WASILLA — Mark Okeson, principal of Mat-Su Career and Technical High School, takes his responsibilities seriously. A few weeks into the school year, he gave a presentation welcoming students back. He said he wanted to emphasize students’ rights and responsibilities, secrets of success and his expectations and guarantees. He said he wanted to reassure students that he was accessible, even as principal.
“People are radically different after high school than when they are here,” Okeson said, explaining how people will change, both in class and outside of school. He pointed out that school can be a path of guidance that helps students succeed. At CTHS, students are guaranteed the right to choose their own pathway and pursue their goals in a safe and secure manner.
Okeson addressed points that he said needed to be underscored. First, he addressed the issues of harassment and hazing, describing them as derogatory and offensive behavior that is becoming more prevalent in schools.
Here he made notice of his first guarantee: “If someone is harassing you, we will make it stop — if you tell us.”
Other concerns Principal Okeson spoke about included the issue of cellphones, electronics, closed campus, off-limit areas, dress code, visitors and academic dishonesty.
On attendance, he said, “Your grade will be affected by your attendance, … either positively or negatively.” When he spoke about tardiness, he particularly emphasized that it was “the ultimate sign of employability” on whether you showed up on time or always showed up late.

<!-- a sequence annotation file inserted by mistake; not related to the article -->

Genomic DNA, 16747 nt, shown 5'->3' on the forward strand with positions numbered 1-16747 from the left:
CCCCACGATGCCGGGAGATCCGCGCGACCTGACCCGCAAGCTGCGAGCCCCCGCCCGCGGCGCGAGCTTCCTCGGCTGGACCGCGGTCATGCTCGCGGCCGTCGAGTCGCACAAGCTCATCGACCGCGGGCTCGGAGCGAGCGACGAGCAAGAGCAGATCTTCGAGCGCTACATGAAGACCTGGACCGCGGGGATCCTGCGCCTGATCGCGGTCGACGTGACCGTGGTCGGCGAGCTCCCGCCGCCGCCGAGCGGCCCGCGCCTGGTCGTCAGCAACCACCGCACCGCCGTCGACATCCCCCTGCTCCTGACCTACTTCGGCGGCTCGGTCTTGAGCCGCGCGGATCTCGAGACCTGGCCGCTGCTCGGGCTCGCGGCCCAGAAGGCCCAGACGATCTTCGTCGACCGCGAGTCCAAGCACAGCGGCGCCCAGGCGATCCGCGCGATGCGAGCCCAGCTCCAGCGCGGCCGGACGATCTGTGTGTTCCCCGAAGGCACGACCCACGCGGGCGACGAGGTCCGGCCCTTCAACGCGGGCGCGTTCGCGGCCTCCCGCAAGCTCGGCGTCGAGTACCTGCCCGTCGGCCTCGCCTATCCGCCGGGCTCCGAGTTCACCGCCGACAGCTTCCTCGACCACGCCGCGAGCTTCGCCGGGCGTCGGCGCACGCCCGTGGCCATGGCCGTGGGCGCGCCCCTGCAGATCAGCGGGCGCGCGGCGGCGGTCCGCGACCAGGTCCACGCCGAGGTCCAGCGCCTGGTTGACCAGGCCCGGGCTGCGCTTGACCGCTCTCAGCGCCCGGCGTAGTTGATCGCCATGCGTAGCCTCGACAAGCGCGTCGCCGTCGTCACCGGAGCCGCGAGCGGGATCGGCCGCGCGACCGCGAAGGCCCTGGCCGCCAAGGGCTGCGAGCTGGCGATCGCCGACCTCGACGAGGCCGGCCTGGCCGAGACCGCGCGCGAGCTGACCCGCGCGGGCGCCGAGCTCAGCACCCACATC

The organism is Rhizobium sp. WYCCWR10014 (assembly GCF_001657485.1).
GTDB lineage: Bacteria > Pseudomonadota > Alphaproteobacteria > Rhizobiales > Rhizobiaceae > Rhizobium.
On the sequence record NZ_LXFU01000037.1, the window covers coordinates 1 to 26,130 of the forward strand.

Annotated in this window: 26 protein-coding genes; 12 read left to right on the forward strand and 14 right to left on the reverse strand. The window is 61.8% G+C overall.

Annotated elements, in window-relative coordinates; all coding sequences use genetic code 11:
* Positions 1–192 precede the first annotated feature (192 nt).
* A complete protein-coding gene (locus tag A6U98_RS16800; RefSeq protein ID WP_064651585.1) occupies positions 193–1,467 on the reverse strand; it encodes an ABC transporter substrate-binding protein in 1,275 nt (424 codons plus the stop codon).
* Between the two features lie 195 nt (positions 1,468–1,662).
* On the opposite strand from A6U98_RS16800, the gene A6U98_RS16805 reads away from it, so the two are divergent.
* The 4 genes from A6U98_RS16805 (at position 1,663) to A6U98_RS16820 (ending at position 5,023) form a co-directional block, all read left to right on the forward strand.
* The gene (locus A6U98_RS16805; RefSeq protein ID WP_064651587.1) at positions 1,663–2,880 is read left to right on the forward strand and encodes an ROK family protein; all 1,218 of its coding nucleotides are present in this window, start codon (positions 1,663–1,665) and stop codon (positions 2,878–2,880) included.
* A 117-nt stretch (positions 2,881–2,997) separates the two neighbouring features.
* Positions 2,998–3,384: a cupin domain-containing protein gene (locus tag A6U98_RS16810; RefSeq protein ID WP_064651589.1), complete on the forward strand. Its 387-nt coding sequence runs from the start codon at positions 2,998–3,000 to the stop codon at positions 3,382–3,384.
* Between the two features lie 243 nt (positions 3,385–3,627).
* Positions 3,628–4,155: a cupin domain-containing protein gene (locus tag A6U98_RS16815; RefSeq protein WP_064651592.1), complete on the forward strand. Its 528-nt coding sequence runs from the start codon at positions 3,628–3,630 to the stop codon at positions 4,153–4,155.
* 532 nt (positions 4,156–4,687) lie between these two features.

Okeson’s second guarantee also addressed safety.
“If you know about drugs or weapons on school grounds and tell any staff member, we will investigate to the full extent of the law,” he said.
Weapons and drugs on campus also have become a major issue in schools, Okeson said.
Principal Okeson spent the most time talking about drug use.
“They are illegal for a reason. They do damage,” he said.
He told students he has rarely seen anyone become successful in life by using drugs. And when a school’s reputation is diminished by students’ drug uses, than the reputation of their diploma is cheapened too, he said.
“This is the most important decision you’re going to make in your life, period,” he said of the choice not to use drugs.
Okeson shared three keys to success with students: Be where you are supposed to be. Be nice to people. Try.
These three keys, he said, are what most employers want. When employees are not where they are supposed to be, do not cooperate and do not try, they lose their jobs. If students followed these three simple rules, they are on their way to success, Okeson said.
Okeson said he wanted to reassure the population of the school that no matter what, the staff and he were always available at any time.
“Let us know if we can help,” he said. “We are here to direct you in the right direction.”
Anita Laulainen is a junior at Mat-Su Career and Technical High School.